Lutheran Children and Family Service (LCFS) staff meet with many children who have limited, or in some cases, no history, fond memories or family identity to help them with a sense of where they came from. Liz Hogan, LCFS Foster Care Permanency Placement worker, knows about the emotional turmoil children experience in the child welfare system. Some have never known their biological parents, and often have disturbing memories of their past.
A Picture is Worth a Thousand Words
The goal of Permanency Placement is to return a child to their birth family, move into a foster or adoptive home, or live with a permanent guardian. During a six month period of individual sessions children are encouraged to share their past experiences and future hopes and dreams. A series of activities are used to create a “Life Book,” or album, in which the pages are designed to answer questions such as: “Who am I?” “What happened to me?” “Where have I been?” “Where am I going?” “How will I get there?” and, “When will I know that I belong?”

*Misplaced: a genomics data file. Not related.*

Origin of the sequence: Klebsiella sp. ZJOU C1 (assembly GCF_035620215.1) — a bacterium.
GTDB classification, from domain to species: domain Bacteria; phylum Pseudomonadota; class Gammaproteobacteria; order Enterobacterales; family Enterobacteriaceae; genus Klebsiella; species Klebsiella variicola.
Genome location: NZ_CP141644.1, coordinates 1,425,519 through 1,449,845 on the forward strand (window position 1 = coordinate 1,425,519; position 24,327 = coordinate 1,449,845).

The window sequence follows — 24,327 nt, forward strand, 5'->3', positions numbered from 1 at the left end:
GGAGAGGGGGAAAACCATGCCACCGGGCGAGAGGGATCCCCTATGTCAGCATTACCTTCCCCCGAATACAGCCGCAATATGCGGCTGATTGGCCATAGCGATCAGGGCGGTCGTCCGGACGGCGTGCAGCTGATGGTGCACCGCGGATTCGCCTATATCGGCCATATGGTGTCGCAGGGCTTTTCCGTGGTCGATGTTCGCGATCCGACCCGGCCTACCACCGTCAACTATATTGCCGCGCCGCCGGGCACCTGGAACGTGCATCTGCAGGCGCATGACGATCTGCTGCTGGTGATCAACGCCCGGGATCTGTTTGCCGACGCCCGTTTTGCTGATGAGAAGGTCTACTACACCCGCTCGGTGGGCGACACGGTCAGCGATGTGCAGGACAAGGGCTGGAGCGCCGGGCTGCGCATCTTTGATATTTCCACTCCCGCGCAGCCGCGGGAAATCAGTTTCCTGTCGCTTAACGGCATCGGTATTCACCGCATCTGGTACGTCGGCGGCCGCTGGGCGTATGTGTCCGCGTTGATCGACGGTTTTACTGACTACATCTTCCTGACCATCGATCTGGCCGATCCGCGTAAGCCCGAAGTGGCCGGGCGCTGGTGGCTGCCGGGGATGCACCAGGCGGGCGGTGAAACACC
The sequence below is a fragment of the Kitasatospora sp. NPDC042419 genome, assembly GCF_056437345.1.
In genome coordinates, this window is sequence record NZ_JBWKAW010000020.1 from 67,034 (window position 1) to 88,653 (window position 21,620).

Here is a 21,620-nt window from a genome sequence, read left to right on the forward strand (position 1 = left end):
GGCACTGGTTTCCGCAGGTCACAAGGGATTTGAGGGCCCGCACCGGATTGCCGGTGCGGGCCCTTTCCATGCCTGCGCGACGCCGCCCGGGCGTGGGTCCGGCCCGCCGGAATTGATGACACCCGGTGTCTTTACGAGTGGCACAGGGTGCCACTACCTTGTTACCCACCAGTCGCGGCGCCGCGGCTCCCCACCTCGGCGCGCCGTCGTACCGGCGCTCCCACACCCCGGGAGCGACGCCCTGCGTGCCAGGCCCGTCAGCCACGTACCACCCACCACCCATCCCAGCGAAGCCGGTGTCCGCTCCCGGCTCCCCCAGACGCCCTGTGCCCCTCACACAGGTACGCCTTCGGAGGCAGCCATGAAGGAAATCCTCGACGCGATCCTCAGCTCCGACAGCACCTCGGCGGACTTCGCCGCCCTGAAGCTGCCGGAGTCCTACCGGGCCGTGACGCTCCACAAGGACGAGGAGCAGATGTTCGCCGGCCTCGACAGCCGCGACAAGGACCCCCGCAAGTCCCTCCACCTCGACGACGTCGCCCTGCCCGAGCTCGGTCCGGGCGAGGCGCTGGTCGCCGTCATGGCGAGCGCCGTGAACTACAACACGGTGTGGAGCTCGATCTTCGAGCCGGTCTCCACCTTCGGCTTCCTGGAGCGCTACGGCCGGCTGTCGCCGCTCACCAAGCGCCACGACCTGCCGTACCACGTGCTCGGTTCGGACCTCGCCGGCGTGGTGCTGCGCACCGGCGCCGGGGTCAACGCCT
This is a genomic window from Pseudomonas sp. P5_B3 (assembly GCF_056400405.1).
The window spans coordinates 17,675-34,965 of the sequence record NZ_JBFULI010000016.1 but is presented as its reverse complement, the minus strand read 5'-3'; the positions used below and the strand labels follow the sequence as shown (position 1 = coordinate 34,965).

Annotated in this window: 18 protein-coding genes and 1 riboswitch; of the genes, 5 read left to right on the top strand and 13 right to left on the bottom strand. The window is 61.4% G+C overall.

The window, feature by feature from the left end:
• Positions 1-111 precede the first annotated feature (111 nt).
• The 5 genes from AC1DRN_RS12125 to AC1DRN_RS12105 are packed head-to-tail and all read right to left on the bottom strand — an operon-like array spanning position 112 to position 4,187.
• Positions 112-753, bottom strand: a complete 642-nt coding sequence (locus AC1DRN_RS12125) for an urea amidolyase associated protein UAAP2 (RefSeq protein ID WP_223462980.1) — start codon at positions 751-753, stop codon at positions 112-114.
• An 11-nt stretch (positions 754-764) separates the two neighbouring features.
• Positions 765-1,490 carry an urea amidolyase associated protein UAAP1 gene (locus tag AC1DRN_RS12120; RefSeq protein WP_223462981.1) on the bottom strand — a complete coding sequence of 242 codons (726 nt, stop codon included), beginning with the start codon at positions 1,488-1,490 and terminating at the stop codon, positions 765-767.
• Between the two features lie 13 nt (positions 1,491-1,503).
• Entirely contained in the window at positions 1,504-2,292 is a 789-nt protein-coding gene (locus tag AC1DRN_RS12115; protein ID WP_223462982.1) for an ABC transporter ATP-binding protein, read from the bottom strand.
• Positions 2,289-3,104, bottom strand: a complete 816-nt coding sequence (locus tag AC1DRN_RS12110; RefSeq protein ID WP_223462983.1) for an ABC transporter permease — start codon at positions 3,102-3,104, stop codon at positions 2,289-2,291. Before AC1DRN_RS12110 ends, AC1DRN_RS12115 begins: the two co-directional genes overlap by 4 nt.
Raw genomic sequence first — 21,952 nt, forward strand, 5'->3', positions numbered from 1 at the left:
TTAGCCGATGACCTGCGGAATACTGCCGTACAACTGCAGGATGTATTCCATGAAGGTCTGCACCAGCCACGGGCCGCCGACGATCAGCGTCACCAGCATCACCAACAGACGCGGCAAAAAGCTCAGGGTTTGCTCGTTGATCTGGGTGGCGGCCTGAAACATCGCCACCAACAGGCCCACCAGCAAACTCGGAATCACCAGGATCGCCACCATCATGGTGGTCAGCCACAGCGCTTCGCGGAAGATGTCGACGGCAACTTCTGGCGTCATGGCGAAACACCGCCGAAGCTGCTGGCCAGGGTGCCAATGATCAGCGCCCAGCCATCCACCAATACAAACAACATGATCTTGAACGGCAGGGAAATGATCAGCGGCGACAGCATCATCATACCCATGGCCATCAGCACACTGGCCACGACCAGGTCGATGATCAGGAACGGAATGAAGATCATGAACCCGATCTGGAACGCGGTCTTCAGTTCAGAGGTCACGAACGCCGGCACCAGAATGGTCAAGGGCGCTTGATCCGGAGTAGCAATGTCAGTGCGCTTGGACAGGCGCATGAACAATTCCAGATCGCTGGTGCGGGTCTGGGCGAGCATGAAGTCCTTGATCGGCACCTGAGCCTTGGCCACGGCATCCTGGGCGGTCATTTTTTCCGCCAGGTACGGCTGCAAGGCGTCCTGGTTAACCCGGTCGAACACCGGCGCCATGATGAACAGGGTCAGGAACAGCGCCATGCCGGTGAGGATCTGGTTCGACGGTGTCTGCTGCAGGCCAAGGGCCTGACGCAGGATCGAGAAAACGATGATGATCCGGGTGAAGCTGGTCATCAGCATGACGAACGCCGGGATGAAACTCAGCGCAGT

“Something as simple as coloring a heart-shape to represent their feelings is helpful,” says Liz. “Others will write out their hopes of reunification with their families. One girl built a house of popsicle sticks – each stick representing her hopes for the future – ‘Mommy plays with me, gives me juice, makes me safe, feeds me, and Mommy loves me.’”
One of the final activities involves cut out dolls that represent the child’s “forever family.” The cut outs are placed inside a pocket folder that represents the home where they will live. Liz concludes: “No matter how old the child, these activities begin to tell their story and become an important foundation for their future.”
“Something as simple as coloring is helpful to the children we meet.”